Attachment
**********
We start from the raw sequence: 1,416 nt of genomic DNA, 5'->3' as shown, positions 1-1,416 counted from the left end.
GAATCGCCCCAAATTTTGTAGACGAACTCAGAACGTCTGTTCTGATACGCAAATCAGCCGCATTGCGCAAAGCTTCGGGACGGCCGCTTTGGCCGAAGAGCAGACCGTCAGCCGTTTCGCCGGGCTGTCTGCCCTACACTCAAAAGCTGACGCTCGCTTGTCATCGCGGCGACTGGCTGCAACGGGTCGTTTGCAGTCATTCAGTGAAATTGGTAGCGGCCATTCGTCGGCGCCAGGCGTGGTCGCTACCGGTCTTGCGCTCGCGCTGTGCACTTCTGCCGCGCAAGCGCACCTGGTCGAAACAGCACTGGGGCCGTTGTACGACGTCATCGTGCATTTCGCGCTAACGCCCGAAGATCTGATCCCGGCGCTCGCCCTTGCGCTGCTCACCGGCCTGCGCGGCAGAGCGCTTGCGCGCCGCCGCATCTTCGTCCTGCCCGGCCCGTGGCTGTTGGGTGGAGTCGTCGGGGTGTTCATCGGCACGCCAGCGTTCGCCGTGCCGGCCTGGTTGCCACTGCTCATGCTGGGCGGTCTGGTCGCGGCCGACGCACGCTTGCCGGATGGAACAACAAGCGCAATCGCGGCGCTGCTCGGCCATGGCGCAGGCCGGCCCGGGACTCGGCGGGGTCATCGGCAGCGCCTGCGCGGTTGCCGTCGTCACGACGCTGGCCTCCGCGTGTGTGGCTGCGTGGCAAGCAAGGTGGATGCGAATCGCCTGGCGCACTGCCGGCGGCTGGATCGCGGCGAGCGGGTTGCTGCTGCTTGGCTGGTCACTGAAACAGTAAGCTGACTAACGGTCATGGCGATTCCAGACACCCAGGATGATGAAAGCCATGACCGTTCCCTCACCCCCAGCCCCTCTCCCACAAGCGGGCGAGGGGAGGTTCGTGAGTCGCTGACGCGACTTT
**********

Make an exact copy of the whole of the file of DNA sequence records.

We start from the raw sequence: 1,416 nt of genomic DNA, 5'->3' as shown, positions 1-1,416 counted from the left end.
GAATCGCCCCAAATTTTGTAGACGAACTCAGAACGTCTGTTCTGATACGCAAATCAGCCGCATTGCGCAAAGCTTCGGGACGGCCGCTTTGGCCGAAGAGCAGACCGTCAGCCGTTTCGCCGGGCTGTCTGCCCTACACTCAAAAGCTGACGCTCGCTTGTCATCGCGGCGACTGGCTGCAACGGGTCGTTTGCAGTCATTCAGTGAAATTGGTAGCGGCCATTCGTCGGCGCCAGGCGTGGTCGCTACCGGTCTTGCGCTCGCGCTGTGCACTTCTGCCGCGCAAGCGCACCTGGTCGAAACAGCACTGGGGCCGTTGTACGACGTCATCGTGCATTTCGCGCTAACGCCCGAAGATCTGATCCCGGCGCTCGCCCTTGCGCTGCTCACCGGCCTGCGCGGCAGAGCGCTTGCGCGCCGCCGCATCTTCGTCCTGCCCGGCCCGTGGCTGTTGGGTGGAGTCGTCGGGGTGTTCATCGGCACGCCAGCGTTCGCCGTGCCGGCCTGGTTGCCACTGCTCATGCTGGGCGGTCTGGTCGCGGCCGACGCACGCTTGCCGGATGGAACAACAAGCGCAATCGCGGCGCTGCTCGGCCATGGCGCAGGCCGGCCCGGGACTCGGCGGGGTCATCGGCAGCGCCTGCGCGGTTGCCGTCGTCACGACGCTGGCCTCCGCGTGTGTGGCTGCGTGGCAAGCAAGGTGGATGCGAATCGCCTGGCGCACTGCCGGCGGCTGGATCGCGGCGAGCGGGTTGCTGCTGCTTGGCTGGTCACTGAAACAGTAAGCTGACTAACGGTCATGGCGATTCCAGACACCCAGGATGATGAAAGCCATGACCGTTCCCTCACCCCCAGCCCCTCTCCCACAAGCGGGCGAGGGGAGGTTCGTGAGTCGCTGACGCGACTTT